News that the Honourable Company of Edinburgh Golfers, commonly referred to as Muirfield, formed in 1744 and 16-time host of the Open, has formally invited 12 women to join the club is quite the break with tradition, but the reality is that for female professionals and amateurs the sport remains dogged with difficulties.
Six years ago, when the course last hosted an Open, the club, the tournament’s governing body (the Royal & Ancient) and the sport itself were mired in controversy as questions were asked about the suitability of a club closed to women hosting the sport’s oldest and most prestigious championship.
In 2016 the membership fuelled the debate when voting to retain the membership restriction.
The R&A responded by removing the links from the Open rota and another vote was swiftly initiated in 2017 which reversed the previous decision, 80.2% of the votes favoring an update of the rules.
Now the first 12 women candidates, after being proposed and seconded by members, have received formal invitations to join.
Club captain Alistair Campbell said in a statement: “This marks a milestone in the club’s illustrious history, and we look forward to welcoming all of our new members to share in the great values and traditions of our club.
“This year marks the 275th anniversary of the club’s first recorded golf competition. We are proud of our rich history but equally excited for its future and the part all of our new members will play in the club’s cherished traditions.”
Whilst the move has been welcomed as another crack in golf’s sexist edifice, changes to anachronistic and high profile organizations do not necessarily solve the sport’s far-reaching problems because the ceiling for female golfers at Muirfield, and other clubs like it, was always clearly visible.
In contrast, at many other golf clubs, women have no difficulty gaining membership but thereafter face complex and unwieldy obstacles: the glass ceiling and everyday sexism.
Meghan MacLaren, currently ranked fourth on the Ladies European Tour and an advocate of equality through her blog, says: “Every move in this direction is positive and it would be wrong to criticize a club for taking steps that would never have happened a few years ago, but to praise it as game changing is wrong.
“ A club allowing female members in for the first time shouldn’t even be news. That very fact shows just how far golf has to go. This is 2019 and the world is starting to open itself up to believe in equal opportunity.
“Golf needs to realize what equal actually means. It’s not a handout. Equal means being afforded the same rights and privileges, the same access and status. How many statements with the word ‘golf’ in can you make with that?”
Lowri Roberts is an amateur player from Wales who has fought discrimination in the sport and last year campaigned to be permitted, as a full-time worker paying the same club fees as men, to have equal access to weekend tee times. She concurs with MacLaren’s assessment.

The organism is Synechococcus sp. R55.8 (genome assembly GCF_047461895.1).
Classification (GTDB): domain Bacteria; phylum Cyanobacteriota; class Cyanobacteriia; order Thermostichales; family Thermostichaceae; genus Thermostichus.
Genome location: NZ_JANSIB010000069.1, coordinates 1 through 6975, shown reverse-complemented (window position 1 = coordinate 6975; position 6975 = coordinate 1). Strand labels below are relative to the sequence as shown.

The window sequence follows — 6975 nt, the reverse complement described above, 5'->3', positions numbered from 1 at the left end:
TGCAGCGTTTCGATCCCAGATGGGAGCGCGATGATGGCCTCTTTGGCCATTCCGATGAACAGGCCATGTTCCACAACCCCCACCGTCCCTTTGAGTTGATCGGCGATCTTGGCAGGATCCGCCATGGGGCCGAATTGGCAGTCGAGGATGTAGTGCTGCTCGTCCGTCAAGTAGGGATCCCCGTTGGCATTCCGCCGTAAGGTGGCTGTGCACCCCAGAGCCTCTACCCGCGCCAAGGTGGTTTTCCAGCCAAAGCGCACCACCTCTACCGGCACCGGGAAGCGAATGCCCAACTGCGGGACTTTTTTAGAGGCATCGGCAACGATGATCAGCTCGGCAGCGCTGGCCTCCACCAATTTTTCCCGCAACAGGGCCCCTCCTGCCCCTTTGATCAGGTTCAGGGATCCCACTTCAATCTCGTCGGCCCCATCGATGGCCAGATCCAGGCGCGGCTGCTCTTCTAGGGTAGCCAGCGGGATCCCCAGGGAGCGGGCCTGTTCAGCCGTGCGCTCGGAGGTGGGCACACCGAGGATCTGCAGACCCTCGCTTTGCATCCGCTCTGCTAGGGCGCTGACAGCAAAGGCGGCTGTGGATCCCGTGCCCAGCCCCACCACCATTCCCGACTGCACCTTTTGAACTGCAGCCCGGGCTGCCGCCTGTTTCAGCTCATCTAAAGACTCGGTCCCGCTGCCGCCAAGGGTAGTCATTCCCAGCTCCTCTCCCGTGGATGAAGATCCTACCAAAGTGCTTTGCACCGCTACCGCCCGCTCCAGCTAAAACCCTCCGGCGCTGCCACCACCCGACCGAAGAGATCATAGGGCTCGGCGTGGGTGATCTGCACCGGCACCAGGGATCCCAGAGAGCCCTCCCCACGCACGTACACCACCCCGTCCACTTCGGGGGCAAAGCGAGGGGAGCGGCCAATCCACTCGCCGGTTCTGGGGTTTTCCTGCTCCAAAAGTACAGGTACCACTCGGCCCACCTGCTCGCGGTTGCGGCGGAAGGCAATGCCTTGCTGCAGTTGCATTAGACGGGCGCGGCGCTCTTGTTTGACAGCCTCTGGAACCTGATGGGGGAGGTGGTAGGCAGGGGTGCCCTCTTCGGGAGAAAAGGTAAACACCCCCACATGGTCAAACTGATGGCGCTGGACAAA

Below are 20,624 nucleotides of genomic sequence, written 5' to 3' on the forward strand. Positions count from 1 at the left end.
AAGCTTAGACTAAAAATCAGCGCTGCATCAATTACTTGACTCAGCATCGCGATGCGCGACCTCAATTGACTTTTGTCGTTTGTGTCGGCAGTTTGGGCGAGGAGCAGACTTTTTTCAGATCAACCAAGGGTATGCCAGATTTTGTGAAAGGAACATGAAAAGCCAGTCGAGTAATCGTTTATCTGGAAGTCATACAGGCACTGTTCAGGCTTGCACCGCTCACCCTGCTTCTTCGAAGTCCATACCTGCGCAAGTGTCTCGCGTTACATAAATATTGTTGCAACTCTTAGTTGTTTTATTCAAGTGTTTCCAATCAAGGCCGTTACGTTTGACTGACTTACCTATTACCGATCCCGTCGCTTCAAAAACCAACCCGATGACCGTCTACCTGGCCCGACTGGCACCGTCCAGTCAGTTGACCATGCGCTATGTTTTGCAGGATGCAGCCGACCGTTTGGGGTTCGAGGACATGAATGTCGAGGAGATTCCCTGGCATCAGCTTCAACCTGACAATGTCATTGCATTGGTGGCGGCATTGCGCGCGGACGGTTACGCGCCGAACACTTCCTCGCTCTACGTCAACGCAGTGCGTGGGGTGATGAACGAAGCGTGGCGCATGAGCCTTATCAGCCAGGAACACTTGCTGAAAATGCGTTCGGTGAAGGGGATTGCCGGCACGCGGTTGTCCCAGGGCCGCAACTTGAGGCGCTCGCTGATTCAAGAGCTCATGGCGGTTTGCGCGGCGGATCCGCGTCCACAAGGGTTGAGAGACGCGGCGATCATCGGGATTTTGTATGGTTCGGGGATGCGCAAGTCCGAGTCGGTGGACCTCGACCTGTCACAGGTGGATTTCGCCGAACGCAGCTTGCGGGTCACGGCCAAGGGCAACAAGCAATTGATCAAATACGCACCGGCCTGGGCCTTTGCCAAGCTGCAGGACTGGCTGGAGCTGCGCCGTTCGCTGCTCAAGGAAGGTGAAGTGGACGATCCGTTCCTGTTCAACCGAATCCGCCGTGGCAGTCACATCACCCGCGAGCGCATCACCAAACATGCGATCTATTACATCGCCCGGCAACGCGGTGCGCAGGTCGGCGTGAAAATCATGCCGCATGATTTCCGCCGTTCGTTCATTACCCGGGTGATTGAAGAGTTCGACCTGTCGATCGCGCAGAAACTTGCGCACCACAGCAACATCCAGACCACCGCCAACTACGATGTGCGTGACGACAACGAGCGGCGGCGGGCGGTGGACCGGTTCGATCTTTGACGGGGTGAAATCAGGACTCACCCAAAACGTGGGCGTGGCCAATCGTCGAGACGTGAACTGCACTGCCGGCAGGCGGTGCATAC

“It’s great that Muirfield will finally have women members,” she says. “At last! But what will the reality of being a member feel like for them?”
Addressing the experience of ordinary women golfers she adds: “Many clubs are embracing the Women In Golf Charter, but not all and many clubs continue to hold the majority of their competitions mid-week.
“Some have slots available for women at the weekend, but rarely during the prime time of a Saturday morning. Rarely will a woman be allowed to choose her own slot at the weekend. It will be allocated for her.
“Rarely are men and women allowed to compete against each other or even in the company of each other despite the handicap system making golf equal for one and all.
“And don’t get me started on women’s county golf associations! They choose to hold the majority of their competitions mid-week and therefore alienate those who work full time and schoolgirls! Why? Do they not want us amongst them? Are they afraid that we may start winning their prizes? Or have they just not thought about this?
“Things have certainly improved at my club after a long and traumatic battle. I can now compete at a time of my choice on a Saturday morning. Men can mark my card for me, but I can’t compete against them.
“Progress is progress and we should welcome it. However, we must not rest on our laurels. If you find that things aren’t right or that they aren’t as they should be, you really must raise your voice and speak up about it.
“We owe it to others who have fought for equality before us in so many different arenas. Golf is a wonderful sport so let’s make sure that anyone and everyone can play whenever they want with whomever they want.”